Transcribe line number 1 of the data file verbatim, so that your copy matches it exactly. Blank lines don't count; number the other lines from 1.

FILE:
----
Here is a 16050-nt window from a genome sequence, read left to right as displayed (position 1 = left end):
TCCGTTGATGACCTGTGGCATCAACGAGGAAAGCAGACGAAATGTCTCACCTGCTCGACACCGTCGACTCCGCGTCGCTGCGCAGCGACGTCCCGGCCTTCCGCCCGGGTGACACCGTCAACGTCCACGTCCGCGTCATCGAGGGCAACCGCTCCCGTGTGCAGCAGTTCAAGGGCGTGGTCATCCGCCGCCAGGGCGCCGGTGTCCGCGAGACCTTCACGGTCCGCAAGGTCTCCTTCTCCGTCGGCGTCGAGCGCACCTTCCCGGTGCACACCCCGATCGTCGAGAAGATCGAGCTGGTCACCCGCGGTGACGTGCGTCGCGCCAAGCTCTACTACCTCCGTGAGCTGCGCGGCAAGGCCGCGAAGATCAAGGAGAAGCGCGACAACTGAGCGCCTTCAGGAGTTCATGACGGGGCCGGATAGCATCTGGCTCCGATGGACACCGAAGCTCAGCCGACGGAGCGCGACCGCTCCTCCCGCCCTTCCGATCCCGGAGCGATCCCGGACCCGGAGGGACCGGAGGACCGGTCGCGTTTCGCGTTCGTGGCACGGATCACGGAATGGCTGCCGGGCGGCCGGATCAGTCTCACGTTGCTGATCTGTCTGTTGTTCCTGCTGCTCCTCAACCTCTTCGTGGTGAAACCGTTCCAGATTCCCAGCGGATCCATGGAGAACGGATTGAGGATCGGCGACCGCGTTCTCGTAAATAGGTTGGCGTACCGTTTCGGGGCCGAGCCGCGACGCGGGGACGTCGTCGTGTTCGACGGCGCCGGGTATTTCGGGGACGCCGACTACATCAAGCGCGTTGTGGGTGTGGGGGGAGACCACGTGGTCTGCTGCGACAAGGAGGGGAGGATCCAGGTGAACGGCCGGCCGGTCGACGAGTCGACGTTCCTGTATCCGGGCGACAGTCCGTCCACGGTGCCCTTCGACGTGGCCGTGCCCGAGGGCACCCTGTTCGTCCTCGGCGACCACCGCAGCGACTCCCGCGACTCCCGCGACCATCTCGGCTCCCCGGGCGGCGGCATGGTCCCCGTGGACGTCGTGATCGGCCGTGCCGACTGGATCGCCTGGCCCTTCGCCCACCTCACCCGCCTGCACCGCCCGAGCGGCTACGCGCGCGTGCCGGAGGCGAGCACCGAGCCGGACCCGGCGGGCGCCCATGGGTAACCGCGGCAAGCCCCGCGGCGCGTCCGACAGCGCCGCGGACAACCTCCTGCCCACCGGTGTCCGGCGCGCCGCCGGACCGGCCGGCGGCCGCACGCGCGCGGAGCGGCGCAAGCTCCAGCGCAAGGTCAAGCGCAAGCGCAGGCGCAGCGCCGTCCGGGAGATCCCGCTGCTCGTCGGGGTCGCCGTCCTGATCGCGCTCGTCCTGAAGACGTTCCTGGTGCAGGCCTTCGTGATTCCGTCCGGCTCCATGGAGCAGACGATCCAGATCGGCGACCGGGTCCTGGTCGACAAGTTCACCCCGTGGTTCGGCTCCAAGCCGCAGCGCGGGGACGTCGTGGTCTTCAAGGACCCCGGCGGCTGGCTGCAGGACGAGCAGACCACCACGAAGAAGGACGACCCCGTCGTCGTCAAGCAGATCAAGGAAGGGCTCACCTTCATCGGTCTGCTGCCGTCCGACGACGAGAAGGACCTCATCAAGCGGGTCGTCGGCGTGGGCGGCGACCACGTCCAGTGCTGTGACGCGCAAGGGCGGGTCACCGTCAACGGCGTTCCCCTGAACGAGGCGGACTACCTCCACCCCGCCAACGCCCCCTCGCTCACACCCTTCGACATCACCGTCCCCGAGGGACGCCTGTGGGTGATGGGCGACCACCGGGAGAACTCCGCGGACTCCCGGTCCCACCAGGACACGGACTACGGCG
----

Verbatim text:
Here is a 16050-nt window from a genome sequence, read left to right as displayed (position 1 = left end):